Gunpowder is often referred to as the source of Gandalf's fireworks. But, it is never clearly stated what Gandalf's fireworks were made up of.
The fireworks were by Gandalf: they were not only brought by him, but designed and made by him; and the special effects, set pieces, and flights of rockets were let off by him. But there was also a generous distribution of squibs, crackers, backarappers, sparklers, torches, dwarf-candles, elf-fountains, goblin-barkers and thunder-claps.
A more likely possibility is that the fireworks were made with the power of Narya, the Ring of Fire, but that too is not confirmed.
Another reference to gunpowder is through Saruman's inventions.
Even as they spoke there came a blare of trumpets. Then there was a crash and a flash of flame and smoke. The waters of the Deeping-stream poured out hissing and foaming: they were choked no longer, a gaping hole was blasted in the wall. A host of dark shapes poured in.
‘Devilry of Saruman!’ cried Aragorn.
It is never said that this 'bomb' was made up of gunpowder or Saruman's magical capabilities, but Peter Jackson used the former in the 2nd film.
Of course, this is completely non-canonical and doesn't prove that gunpowder exists in Tolkien's Middle-earth.
Also, when Isengard was attacked by the Ents:
‘Isengard began to fill up with black creeping streams and pools. They glittered in the last light of the Moon, as they spread over the plain. Every now and then the waters found their way down into some shaft or spouthole. Great white steams hissed up. Smoke rose in billows. There were explosions and gusts of fire. One great coil of vapour went whirling up, twisting round and round Orthanc, until it looked like a tall peak of cloud, fiery underneath and moonlit above. And still more water poured in, until at last Isengard looked like a huge flat saucepan, all steaming and bubbling.’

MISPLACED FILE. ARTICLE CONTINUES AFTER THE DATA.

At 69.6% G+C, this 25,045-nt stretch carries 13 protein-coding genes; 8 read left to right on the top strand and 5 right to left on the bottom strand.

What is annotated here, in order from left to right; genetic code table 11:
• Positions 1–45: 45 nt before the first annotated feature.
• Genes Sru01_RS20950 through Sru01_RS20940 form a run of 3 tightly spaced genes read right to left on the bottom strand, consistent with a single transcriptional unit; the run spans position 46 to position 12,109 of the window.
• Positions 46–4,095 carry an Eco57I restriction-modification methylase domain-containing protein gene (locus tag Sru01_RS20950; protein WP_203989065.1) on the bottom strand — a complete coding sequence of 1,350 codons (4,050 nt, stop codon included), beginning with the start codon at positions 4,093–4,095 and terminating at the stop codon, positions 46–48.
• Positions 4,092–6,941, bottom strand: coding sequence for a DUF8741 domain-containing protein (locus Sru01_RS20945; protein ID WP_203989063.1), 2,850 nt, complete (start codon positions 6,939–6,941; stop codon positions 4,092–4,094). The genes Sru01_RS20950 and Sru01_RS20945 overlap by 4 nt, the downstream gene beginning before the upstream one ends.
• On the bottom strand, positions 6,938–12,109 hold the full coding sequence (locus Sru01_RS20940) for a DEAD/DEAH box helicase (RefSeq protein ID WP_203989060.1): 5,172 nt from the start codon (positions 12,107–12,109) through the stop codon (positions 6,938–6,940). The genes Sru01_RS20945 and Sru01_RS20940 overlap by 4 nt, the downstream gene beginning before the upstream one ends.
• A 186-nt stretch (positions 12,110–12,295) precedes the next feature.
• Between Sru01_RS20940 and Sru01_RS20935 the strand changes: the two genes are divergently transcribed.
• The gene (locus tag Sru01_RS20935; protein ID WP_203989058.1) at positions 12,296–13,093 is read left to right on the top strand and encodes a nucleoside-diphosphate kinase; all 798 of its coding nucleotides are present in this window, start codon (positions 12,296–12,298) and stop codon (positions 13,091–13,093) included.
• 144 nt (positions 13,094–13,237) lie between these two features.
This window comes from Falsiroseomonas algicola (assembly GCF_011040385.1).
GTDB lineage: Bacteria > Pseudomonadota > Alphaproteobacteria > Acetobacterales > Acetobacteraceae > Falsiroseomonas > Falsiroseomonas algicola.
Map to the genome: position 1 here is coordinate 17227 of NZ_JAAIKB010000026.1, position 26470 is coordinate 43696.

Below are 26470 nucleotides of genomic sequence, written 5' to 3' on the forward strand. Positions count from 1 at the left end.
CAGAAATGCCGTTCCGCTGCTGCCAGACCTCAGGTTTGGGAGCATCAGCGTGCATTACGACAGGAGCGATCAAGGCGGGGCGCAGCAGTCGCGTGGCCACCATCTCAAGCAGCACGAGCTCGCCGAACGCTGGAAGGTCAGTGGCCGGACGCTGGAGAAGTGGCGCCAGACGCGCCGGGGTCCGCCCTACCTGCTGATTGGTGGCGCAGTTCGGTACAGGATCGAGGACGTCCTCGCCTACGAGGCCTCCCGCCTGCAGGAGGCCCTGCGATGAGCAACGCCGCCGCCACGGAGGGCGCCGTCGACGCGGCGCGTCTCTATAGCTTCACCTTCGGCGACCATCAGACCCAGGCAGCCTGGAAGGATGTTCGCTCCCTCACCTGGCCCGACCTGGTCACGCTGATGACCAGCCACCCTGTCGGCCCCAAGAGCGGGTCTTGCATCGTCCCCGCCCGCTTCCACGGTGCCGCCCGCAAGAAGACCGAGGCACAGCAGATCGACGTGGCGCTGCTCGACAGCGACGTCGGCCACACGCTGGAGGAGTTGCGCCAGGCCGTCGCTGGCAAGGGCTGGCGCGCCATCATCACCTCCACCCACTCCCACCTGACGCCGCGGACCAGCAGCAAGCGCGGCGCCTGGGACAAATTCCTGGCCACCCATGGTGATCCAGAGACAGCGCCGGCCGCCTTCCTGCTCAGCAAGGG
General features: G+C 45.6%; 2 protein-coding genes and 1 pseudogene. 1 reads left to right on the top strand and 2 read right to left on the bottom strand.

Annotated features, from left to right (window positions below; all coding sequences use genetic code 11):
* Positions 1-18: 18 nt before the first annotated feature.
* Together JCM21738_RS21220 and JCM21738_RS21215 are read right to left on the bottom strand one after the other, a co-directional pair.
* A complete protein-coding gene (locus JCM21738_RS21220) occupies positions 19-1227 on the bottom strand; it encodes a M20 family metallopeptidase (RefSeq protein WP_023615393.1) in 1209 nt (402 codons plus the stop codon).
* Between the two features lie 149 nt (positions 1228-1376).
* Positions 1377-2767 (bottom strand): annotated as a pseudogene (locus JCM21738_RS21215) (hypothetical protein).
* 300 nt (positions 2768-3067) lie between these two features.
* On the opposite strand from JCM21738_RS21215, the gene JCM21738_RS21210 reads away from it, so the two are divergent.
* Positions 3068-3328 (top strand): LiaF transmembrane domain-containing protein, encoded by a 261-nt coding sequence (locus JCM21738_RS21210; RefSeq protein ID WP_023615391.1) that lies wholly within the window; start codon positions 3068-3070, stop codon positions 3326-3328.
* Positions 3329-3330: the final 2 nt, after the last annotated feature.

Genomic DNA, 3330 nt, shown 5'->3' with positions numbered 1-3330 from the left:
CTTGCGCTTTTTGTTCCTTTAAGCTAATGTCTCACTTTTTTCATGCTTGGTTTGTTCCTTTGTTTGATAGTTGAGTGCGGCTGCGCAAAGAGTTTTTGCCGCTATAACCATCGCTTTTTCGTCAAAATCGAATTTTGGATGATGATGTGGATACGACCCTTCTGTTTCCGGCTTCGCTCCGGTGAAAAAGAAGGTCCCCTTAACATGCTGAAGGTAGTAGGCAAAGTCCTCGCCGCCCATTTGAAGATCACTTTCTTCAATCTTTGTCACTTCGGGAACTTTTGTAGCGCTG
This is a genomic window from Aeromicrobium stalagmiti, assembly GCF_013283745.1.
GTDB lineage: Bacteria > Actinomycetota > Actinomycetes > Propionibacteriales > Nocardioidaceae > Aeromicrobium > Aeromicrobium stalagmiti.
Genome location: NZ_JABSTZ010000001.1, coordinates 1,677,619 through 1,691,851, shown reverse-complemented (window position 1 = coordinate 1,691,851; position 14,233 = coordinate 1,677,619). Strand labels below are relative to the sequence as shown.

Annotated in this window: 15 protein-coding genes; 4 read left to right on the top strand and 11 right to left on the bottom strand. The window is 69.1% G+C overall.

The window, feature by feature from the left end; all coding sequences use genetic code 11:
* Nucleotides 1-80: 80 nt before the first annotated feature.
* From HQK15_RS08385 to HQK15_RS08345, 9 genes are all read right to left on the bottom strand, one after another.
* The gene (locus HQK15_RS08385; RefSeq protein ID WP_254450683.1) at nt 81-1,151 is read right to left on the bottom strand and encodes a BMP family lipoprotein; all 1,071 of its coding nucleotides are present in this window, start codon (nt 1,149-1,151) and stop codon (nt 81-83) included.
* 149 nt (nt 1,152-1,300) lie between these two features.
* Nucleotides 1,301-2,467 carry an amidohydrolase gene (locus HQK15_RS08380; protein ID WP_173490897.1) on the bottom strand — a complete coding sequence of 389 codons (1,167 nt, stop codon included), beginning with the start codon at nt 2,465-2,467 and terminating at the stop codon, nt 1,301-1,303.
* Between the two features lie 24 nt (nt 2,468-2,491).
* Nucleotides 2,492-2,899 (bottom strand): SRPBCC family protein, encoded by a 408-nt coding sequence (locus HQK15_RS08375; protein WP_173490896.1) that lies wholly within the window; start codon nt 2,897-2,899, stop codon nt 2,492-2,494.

Also, during the Siege of Gondor:
But the engines did not waste shot upon the indomitable wall. It was no brigand or orc-chieftain that ordered the assault upon the Lord of Mordor’s greatest foe. A power and mind of malice guided it. As soon as the great catapults were set, with many yells and the creaking of rope and winch, they began to throw missiles marvellously high, so that they passed right above the battlement and fell thudding within the first circle of the City; and many of them by some secret art burst into flame as they came toppling down.
But again, though speculated, it is never stated in these 2 instances that it was gunpowder,
Therefore, is it even plausible to say that gunpowder exists in Middle-earth?
Note: This is not a duplicate of: Why wasn't gunpowder more common in Middle Earth? I am asking about the evidence concerning the existence of gunpowder. Whereas the accepted answer in the linked post merely describes the existence of magic and it's different forms in Tolkien's legendarium and does nothing to describe the existence of gunpowder. The answer by Dronz is reasonable, but it seems speculative and there was no evidence given.